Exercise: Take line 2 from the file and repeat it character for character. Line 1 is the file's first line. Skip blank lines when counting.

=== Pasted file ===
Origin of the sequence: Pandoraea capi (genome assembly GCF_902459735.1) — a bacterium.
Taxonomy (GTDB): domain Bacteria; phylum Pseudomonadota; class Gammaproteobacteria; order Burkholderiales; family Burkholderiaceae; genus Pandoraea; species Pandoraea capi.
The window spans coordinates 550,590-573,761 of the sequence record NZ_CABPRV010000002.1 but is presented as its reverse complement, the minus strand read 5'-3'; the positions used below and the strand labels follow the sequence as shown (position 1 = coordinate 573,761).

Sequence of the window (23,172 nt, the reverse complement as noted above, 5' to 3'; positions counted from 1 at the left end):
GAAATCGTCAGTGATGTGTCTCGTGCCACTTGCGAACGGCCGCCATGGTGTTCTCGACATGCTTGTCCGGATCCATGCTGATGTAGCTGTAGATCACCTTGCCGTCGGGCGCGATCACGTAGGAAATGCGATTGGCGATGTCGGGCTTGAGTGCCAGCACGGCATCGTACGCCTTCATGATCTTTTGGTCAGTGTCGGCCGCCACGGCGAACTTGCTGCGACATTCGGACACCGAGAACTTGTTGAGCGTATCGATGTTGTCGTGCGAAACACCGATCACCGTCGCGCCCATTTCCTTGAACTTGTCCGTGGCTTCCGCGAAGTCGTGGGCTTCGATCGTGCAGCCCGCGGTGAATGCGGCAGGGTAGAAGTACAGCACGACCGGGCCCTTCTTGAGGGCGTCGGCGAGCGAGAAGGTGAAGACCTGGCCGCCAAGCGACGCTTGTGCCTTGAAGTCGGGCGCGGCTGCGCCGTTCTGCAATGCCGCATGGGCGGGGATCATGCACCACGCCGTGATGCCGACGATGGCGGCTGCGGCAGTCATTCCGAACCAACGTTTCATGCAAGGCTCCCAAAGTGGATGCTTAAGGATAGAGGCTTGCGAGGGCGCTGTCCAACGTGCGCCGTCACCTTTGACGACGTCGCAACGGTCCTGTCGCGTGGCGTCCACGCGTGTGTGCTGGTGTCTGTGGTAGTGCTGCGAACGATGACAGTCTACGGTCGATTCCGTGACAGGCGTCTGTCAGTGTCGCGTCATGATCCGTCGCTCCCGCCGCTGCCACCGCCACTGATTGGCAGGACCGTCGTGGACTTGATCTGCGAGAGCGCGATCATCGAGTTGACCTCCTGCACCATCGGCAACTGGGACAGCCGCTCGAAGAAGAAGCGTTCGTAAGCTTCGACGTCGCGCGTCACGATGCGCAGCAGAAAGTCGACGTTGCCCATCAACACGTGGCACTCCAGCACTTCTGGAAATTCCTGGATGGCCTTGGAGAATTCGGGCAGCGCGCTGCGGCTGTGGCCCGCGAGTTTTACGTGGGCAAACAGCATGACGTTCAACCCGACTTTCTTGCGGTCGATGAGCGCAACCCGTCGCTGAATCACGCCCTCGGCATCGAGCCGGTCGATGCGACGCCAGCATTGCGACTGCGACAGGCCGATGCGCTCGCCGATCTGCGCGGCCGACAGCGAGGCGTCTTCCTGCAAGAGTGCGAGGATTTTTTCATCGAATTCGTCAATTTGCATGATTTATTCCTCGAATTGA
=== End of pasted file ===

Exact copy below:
Taxonomy (GTDB): domain Bacteria; phylum Pseudomonadota; class Gammaproteobacteria; order Burkholderiales; family Burkholderiaceae; genus Pandoraea; species Pandoraea capi.